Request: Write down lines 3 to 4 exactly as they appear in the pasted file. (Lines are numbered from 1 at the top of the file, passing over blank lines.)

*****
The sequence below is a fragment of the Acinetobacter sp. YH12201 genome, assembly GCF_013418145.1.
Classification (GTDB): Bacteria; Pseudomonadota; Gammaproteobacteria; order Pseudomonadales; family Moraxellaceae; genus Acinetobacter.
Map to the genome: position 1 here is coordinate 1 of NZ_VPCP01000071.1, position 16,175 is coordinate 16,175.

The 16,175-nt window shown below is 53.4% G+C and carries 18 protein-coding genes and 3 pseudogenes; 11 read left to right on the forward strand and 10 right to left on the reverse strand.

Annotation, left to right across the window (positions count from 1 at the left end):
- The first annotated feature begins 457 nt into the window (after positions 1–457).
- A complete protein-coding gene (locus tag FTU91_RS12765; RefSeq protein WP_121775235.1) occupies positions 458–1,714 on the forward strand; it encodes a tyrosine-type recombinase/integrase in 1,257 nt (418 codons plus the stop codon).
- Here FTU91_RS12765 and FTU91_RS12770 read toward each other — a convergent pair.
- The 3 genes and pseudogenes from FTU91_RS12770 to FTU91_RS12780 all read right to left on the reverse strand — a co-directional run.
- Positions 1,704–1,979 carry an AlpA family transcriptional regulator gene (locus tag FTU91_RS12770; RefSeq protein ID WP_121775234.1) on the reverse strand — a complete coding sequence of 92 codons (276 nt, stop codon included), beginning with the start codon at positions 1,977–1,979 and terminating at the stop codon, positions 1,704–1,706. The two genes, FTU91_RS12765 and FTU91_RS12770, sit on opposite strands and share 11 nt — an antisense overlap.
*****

Map to the genome: position 1 here is coordinate 1 of NZ_VPCP01000071.1, position 16,175 is coordinate 16,175.

The 16,175-nt window shown below is 53.4% G+C and carries 18 protein-coding genes and 3 pseudogenes; 11 read left to right on the forward strand and 10 right to left on the reverse strand.